Category: Research and evidence

Research Ed 2013 Review

I had the most brilliant time at the Research Ed conference yesterday. Here’s my quick summary of the day. Dulwich College Dulwich College is very beautiful. There were lots of old photos of the cricket XIs on the wall which were quite nostalgic and got me thinking about PG Wodehouse and the Mike and Psmith… Read more »

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The limits of evidence

I was recently challenged to explain why I believe in a knowledge curriculum. ‘Do you want to just go back to the 1950s?’ said my interlocutor. ‘Aren’t you aware of anything that has happened in education in the past fifty years? Where is your evidence that any of this knowledge stuff works? It sounds like… Read more »

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Evidence and Learning Styles

In my previous post I spoke about the different types of evidence used in education. Here is a concrete example of what I mean. The Educational Endowment Fund have been set up to review the effectiveness of certain educational reforms. They have an overview of a range of different reforms on their website, together with… Read more »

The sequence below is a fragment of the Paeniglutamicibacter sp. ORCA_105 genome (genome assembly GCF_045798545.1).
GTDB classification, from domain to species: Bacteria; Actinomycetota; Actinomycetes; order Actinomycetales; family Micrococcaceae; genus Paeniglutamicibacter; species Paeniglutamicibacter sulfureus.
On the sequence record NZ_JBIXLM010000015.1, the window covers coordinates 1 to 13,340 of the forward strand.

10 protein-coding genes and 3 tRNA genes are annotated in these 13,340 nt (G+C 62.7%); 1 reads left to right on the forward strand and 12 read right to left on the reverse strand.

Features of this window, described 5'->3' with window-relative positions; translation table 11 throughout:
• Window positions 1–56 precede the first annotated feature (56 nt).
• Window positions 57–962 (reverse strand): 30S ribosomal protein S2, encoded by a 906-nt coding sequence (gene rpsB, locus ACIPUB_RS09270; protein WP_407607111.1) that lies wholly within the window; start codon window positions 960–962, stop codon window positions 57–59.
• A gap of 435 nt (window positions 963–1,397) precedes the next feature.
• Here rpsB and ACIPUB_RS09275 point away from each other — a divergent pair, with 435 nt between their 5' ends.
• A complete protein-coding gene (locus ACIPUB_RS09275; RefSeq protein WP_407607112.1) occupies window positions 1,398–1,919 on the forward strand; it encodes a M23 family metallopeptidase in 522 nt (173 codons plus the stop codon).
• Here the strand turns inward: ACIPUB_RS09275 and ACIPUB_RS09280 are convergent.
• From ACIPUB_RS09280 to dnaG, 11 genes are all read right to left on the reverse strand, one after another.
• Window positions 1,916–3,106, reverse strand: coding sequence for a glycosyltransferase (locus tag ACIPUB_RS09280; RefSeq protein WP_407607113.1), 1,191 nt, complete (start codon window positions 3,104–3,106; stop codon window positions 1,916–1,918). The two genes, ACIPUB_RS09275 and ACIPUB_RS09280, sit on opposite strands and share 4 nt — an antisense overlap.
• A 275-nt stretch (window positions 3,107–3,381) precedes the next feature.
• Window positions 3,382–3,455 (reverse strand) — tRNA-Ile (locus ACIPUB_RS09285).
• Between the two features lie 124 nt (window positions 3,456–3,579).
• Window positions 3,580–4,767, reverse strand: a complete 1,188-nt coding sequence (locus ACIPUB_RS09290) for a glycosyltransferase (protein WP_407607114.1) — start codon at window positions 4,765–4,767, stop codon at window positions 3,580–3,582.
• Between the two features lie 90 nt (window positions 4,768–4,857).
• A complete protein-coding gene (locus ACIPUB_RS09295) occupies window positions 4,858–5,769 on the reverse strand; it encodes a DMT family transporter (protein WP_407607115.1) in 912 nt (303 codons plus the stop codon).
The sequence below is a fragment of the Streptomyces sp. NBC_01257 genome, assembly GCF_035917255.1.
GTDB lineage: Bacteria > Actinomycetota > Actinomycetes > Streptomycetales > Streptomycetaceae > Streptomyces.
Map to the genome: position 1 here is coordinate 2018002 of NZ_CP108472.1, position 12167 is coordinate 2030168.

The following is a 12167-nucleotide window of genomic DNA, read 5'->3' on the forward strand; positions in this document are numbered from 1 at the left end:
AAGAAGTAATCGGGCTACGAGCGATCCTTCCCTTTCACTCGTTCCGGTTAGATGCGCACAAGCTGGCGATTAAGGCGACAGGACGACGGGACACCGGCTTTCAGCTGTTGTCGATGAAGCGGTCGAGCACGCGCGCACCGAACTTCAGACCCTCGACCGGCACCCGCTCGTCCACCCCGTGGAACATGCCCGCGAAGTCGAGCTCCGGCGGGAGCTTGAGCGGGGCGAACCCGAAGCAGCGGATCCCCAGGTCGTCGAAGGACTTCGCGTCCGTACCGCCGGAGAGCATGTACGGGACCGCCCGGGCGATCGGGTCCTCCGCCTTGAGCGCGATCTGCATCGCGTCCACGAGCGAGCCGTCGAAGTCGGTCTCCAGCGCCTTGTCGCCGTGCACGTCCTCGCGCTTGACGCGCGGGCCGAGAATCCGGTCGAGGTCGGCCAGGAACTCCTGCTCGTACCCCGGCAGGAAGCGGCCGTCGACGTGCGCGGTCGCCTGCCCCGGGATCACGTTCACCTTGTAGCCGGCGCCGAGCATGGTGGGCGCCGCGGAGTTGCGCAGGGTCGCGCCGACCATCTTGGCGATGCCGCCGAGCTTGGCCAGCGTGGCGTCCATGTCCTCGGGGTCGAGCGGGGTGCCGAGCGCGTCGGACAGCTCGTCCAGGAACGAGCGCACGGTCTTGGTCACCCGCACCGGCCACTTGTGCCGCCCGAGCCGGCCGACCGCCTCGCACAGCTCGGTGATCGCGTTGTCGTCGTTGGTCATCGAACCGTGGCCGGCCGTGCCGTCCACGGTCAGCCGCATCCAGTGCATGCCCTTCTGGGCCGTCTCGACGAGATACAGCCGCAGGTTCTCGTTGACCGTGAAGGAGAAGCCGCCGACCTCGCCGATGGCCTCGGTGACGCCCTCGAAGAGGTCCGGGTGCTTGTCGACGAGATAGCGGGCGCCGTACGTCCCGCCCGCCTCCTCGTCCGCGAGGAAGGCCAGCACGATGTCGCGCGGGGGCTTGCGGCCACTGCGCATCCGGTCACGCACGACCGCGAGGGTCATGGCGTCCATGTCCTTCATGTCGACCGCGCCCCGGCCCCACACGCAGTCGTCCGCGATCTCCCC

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Different types of evidence

Stephen Twigg’s announcement of his plans for an Office of Educational Improvement has got a lot of people talking, including me, here. On Lib Dem Voice, Stephen Tall  welcomed the proposal, arguing that it would reduce the influence of unevidenced dogma and politicians’ pet whims. But I think that, on the contrary, the body as… Read more »

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Twigg says evidence shows sun orbits earth.

Stephen Twigg has made an important speech stating that the problem in the English education system is that there is too much dogma and not enough evidence. Certainly there is some truth in that. I personally am extremely dismayed by the way that the scientific evidence about how humans learn is barely known amongst educators… Read more »

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Metrics to measure schools by

In my last post, I argued that we should publish as much information about schools as possible so parents can use it to create their own league tables of what they find valuable. I also argued that measuring schools by one metric only was problematic because it’s too easy to game one metric. Instead, the… Read more »

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Reforming league tables

In my last post, I blogged about how league tables are neither the problem nor the solution. They do have some value, however. Teachers will tell you they are flawed, and we are right to do so. But they do give some information. I was speaking to a friend recently who is a teacher and… Read more »

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